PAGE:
CAMBRIDGE—It’s not a 21st century version of “Further,” the psychedelic bus outfitted by Ken Kesey and his Merry Pranksters as a symbol of the hippie movement in the 1960s.
But the Biogen Idec Coach, a commuter bus that this week began shuttling employees from the Worcester and Framingham areas to the drug maker’s campus in Kendall Square, may become another kind of symbol: of a company determined to remain rooted in the famous Cambridge biopharmaceutical cluster even if it means coping with worsening traffic congestion.
Biogen Idec Inc., the largest biotech based in Massachusetts, is expanding its local campus to seven buildings housing 2,800 employees. Just before Thanksgiving, the company is expected to move corporate headquarters back to Cambridge after three years in suburban Weston, reuniting its executive team with their research and manufacturing colleagues.
“It will be nice to have everyone in Cambridge,” said Biogen Idec chief executive George Scangos. “Cambridge is such a good place to do research and development. We have an increasing number of academic collaborations here. And it’s important that we’re in one place.”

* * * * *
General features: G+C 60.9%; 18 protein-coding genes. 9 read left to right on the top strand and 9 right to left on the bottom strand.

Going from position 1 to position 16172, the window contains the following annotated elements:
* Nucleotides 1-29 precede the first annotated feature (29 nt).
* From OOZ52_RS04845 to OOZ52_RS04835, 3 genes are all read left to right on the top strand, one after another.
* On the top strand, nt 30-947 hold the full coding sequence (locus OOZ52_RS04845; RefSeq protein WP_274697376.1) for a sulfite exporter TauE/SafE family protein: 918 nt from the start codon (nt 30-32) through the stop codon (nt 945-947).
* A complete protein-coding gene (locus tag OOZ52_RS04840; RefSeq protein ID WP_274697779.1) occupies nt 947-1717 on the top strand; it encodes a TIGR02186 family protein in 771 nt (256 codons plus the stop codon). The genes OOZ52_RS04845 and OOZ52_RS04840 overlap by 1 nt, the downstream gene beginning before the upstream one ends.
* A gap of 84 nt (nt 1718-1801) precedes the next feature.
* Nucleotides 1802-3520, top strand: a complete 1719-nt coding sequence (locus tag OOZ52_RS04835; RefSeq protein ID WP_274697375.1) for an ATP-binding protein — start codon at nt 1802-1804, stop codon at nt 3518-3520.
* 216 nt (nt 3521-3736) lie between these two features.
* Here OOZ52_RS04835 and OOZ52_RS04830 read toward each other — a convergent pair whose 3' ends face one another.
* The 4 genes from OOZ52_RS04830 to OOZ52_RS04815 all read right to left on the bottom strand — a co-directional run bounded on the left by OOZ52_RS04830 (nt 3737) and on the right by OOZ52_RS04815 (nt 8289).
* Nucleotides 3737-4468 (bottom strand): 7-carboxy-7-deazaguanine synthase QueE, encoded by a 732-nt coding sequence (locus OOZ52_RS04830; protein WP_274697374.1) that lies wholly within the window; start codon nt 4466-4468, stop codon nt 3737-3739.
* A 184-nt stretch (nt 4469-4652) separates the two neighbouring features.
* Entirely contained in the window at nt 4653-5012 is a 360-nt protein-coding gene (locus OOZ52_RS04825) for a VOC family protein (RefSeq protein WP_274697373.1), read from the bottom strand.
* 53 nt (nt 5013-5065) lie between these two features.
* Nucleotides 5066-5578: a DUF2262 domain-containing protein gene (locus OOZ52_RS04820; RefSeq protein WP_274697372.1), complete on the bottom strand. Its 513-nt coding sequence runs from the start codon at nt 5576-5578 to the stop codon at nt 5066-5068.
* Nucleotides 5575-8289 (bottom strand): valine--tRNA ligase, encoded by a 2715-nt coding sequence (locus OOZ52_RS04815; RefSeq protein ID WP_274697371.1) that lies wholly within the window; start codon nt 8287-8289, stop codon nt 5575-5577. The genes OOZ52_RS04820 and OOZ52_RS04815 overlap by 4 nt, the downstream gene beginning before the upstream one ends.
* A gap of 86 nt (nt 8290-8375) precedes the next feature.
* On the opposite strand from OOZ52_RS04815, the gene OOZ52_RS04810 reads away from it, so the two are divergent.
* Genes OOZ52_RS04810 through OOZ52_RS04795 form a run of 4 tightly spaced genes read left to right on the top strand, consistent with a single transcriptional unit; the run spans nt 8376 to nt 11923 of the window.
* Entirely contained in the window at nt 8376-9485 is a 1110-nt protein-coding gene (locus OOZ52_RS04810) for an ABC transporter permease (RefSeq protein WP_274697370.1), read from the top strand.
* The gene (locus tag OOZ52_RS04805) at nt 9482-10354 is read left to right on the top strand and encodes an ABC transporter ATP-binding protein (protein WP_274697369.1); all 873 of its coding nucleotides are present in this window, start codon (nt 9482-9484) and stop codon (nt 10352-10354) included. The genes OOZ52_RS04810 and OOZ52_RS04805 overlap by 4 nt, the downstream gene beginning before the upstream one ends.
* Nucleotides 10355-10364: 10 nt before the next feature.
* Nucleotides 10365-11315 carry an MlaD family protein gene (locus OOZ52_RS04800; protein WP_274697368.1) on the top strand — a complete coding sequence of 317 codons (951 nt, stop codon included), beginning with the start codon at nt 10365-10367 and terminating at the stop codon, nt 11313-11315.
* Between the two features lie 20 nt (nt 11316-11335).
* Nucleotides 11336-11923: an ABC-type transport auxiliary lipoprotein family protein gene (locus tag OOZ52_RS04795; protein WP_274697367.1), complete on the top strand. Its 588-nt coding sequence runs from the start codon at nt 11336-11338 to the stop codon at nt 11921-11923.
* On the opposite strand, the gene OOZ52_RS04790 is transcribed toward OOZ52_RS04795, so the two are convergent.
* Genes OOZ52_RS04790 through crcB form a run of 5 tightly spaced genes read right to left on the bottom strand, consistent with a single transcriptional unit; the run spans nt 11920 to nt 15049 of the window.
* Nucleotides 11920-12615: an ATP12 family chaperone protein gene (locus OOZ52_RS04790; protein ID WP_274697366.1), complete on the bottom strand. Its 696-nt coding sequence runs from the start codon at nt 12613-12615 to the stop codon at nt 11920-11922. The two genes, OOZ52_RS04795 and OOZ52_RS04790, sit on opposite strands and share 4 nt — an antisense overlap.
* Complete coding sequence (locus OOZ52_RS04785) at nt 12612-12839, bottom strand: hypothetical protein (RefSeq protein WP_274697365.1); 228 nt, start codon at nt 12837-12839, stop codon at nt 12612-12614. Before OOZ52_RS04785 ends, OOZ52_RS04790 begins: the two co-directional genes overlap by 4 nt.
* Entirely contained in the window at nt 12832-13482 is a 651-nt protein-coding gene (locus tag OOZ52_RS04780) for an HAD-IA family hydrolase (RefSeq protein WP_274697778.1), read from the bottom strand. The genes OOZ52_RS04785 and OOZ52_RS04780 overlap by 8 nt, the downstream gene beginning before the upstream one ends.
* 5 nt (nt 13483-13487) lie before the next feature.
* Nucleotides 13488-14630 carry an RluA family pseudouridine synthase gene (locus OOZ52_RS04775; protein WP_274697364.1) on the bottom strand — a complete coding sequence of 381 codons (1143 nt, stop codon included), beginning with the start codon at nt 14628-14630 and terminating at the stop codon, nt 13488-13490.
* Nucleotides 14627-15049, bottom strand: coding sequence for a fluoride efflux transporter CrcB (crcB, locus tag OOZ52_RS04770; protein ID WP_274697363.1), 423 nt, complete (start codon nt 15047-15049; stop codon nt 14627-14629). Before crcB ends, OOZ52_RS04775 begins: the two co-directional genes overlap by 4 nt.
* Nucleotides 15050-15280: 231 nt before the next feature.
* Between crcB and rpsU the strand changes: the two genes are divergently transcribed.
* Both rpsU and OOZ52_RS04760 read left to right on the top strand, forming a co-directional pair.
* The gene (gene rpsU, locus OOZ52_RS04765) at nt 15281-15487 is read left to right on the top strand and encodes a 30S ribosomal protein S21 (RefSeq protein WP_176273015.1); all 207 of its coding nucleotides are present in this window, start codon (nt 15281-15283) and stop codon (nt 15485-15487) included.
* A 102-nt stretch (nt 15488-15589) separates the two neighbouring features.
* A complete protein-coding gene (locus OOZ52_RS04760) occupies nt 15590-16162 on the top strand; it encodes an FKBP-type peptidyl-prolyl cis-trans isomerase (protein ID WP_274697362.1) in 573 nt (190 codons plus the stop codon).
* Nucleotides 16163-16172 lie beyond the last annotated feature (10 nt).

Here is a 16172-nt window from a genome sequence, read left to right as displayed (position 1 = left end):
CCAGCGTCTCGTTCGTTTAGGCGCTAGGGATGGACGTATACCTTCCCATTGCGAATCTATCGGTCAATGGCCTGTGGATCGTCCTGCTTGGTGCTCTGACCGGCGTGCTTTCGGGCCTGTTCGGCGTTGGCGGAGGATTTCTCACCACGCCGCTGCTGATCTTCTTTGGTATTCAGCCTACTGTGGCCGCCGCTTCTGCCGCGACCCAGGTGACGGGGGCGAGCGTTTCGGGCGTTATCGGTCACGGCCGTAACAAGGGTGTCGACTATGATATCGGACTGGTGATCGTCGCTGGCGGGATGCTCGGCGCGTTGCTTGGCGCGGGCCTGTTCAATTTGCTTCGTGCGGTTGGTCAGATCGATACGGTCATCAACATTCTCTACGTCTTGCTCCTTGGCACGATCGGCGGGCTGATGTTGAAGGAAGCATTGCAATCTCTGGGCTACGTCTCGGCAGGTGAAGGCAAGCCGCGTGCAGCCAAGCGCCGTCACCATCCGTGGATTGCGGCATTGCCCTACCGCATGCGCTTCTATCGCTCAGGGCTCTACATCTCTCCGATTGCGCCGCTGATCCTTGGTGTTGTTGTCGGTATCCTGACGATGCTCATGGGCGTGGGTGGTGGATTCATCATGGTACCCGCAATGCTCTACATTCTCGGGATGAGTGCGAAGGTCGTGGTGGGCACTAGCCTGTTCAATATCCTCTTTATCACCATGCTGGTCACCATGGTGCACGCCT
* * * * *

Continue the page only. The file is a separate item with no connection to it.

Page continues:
But that doesn’t mean it’s easy to get do, especially from the suburbs at a time when the Longfellow Bridge closing figures to aggravate traffic in and out of Cambridge for years. Biogen Idec inaugurated the coach—also called the “disco bus” because of its bright green and blue colors and the “BIIB bus” after the company’s stock symbol—on the western route. But it plans to add other routes originating elsewhere in Massachusetts and New Hampshire.
The bus has 48 seats and is equipped with wireless Internet connectivity and coffee, along with work trays for laptops, individual headset jacks, and plug-ins for charging mobile phones and electronic devices. It also has one cardinal rule, reinforced in a video featuring Biogen Idec chief financial officer Paul J. Clancy yakking loudly on not one but two cell phones.
Biogen Idec’s rule: Talk quietly. Fellow employees may be working.